All change at La Scala – but will Chailly take over when Barenboim departs?
Change is on the horizon for La Scala, Milan, with the news that music director Daniel Barenboim is to leave his post earlier than anticipated and rumours rife surrounding his replacement. At the end of October it was announced that Barenboim would step down from the opera company at the beginning of 2015 – two years before his contract expires in January 2017. Although important in itself, the information was made more pertinent by unconfirmed reports that had circulated in the Italian press the previous week – namely that Riccardo Chailly was being lined up as the company’s next music director.
Always intended as a stopgap head of house, Barenboim was appointed to his post in 2011. While the departure of the conductor was described by current La Scala intendant Stéphane Lissner as ‘the end of an era’, it has long been known that the great Italian house has desired an Italian as its musical boss. Comments by incoming general director Antonio Pereira to the effect that the next music director of La Scala would indeed be an Italian have therefore added much fuel to the fire.
Chailly, who was born and trained in Milan, is certainly a natural fit. At the age of 20 he served as assistant to La Scala’s then music director Claudio Abbado, and it was at La Scala that he made his conducting debut. Chailly’s operatic experience was later developed
‘It has long been known that the great Italian house has desired an Italian as its musical boss’
when he served as music director of the Teatro Comunale in Bologna (1986-93) and as head of the Opera in Leipzig (2005-08) – a role he gave up when extending his contract as music director of the Gewandhaus Orchestra to 2015.
For the time being, however, word of Chailly’s forthcoming La Scala leadership remains unconfirmed. Meanwhile, Barenboim – who turned 71 in November – will conduct Rimsky-Korsakov’s The Tsar’s Bride, Mozart’s Così fan tutte and Verdi’s Simon Boccanegra at La Scala in 2014, and will open the company’s 2014-15 season with Beethoven’s Fidelio.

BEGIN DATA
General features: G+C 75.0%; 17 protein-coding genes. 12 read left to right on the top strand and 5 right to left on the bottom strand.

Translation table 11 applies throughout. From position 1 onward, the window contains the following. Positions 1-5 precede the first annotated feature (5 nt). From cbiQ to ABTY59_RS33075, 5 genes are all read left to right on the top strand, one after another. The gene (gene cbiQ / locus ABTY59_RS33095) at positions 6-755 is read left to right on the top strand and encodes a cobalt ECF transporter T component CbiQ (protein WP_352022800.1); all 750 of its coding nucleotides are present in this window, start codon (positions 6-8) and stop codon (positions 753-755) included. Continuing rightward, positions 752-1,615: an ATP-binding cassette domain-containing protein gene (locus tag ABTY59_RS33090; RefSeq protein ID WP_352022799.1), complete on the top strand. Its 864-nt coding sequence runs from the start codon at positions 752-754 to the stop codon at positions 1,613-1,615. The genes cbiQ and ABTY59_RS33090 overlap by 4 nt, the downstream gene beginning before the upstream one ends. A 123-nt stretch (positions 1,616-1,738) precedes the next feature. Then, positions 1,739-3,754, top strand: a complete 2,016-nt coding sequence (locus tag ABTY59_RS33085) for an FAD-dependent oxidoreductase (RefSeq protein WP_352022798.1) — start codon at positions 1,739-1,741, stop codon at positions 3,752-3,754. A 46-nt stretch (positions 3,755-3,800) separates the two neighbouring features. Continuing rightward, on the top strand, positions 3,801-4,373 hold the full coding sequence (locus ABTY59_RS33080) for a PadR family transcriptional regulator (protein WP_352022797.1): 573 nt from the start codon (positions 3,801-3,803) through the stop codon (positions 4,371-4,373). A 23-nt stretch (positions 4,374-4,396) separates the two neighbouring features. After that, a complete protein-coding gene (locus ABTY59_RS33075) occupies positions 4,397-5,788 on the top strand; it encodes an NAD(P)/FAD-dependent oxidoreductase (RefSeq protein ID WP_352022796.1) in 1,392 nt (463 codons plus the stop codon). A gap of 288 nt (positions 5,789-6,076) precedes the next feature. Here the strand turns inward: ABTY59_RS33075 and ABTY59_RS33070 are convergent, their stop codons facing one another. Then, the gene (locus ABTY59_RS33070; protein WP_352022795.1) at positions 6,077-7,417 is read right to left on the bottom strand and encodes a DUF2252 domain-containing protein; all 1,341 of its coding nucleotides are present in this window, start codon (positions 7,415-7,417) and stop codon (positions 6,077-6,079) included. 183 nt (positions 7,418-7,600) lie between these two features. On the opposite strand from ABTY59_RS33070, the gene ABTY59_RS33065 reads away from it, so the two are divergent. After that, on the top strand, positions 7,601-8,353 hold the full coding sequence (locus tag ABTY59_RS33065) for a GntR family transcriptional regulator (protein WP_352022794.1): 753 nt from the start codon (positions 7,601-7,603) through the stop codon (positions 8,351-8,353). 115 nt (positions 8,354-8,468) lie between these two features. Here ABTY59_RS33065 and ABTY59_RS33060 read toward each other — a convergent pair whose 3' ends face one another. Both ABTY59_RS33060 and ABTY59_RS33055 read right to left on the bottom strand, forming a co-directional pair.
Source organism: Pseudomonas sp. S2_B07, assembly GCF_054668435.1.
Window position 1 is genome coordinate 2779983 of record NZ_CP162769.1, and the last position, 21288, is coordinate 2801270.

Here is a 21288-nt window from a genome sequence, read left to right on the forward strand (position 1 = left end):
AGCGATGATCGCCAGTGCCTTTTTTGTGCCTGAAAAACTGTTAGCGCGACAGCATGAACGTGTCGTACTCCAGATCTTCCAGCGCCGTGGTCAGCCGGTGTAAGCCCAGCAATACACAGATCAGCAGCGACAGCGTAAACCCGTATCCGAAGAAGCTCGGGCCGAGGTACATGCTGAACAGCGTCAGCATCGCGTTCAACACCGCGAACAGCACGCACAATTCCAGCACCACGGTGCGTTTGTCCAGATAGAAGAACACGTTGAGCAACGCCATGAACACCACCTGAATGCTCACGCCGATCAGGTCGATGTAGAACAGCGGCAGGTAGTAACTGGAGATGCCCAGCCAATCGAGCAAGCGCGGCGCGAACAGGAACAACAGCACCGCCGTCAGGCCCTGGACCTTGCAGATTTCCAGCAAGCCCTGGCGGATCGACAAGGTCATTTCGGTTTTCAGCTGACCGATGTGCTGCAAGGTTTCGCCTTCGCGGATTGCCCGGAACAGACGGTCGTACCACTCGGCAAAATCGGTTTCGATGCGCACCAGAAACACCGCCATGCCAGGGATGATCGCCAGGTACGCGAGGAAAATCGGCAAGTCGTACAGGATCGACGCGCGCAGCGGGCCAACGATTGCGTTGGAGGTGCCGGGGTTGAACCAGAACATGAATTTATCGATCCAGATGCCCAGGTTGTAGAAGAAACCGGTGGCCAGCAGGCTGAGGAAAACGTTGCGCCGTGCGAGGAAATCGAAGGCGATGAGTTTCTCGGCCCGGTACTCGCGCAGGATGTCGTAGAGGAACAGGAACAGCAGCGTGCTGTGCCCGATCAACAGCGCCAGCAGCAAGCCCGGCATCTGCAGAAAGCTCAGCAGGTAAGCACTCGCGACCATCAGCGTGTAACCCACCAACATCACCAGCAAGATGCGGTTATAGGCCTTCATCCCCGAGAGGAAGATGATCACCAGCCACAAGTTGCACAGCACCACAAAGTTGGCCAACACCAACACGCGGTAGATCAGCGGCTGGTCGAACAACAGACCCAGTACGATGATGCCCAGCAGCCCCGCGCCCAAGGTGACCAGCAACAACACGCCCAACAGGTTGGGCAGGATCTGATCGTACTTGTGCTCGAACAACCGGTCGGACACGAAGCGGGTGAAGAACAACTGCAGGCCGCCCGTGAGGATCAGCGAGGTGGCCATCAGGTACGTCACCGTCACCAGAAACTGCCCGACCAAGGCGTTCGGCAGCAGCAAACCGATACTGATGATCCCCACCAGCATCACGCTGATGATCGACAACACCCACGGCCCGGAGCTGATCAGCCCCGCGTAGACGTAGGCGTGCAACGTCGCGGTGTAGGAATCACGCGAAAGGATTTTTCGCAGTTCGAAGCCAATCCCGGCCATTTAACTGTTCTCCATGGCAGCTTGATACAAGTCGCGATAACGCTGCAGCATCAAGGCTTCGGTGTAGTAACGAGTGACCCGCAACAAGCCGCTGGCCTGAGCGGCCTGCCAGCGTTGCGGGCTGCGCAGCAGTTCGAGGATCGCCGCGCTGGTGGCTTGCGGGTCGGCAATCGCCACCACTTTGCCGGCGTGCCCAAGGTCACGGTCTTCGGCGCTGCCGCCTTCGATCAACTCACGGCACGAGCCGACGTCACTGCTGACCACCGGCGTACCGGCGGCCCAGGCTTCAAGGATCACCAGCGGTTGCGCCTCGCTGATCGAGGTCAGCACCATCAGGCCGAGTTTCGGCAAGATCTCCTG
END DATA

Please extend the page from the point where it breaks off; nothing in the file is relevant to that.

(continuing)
the lives of children,’ said UN Secretary General Ban Ki-moon. ‘I am pleased that you will now be promoting global education, a key driver of human progress and well-being.’
Two key violins were put up for sale during October – each renowned for more than a notable maker and superb sound. First up was a 1750 Michele Angelo Bergonzi violin belonging to leading soloist Leila Josefowicz, which was sold through Ingles and Hayday at Sotheby’s in London on October 29. The instrument had been Josefowicz’s only concert violin since 2001, playing ‘an important role’ in her ‘musical identity worldwide’, according to the artist. The violin eventually sold for £156,000, exceeding its auction estimate.
Also making auction news was Min-Jin Kym, whose £1.2m Stradivarius violin was famously stolen at London’s Euston Station in November 2010. Although Kym was only reunited with her precious instrument earlier this year following a two-and-a-halfyear police investigation, the violinist has decided to sell the Strad through string-instrument auctioneers Tarisio on December 18 with an estimate of £2m. ‘This violin was a faithful friend for many years and I was devastated by its loss,’ said Kym, who has since acquired another Stradivarius. ‘Its recovery is an absolute relief. I am eager to hear the violin on stage once more and I wish its next owner all the best of luck and success.’
Superstar pianist, global recording artist and musical icon Lang Lang is hardly a low-key performer, and as if this superlative list of accolades isn’t enough, the Chinese musician has recently been named a United Nations Messenger of Peace, with a special focus on global education. A UNICEF Goodwill Ambassador for the past 10 years, Lang Lang now joins 11 other UN Peace Messengers (including Daniel Barenboim and Yo-Yo Ma), all recognised names in the fields of art, film, literature, music and sports, who help to raise awareness of the body’s work and ideals through public appearances and humanitarian activities.
‘As Goodwill Ambassador for UNICEF, you have used your unique ability to inspire audiences around the world to help improve
Universal Music Group is embarking on a ‘revitalised commitment’ to its classical department in the US by launching Universal Music Classics. Formerly the Decca Label Group, the new Universal Music Classics encompasses the Decca, Deutsche Grammophon, Mercury Classics and Panorama imprints, while continuing its relationship with the ECM label. The rebranded division will be headed by Elizabeth Sobol, who was appointed its president by Universal Music Group International chairman and CEO Max Hole earlier this year. UMC will seek to cultivate new American artists and forge partnerships with organisations which share its goal of ‘engaging with a younger and wider audience for classics’. Charlotte Smith
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12 GRAMOPHONE DECEMBER 2013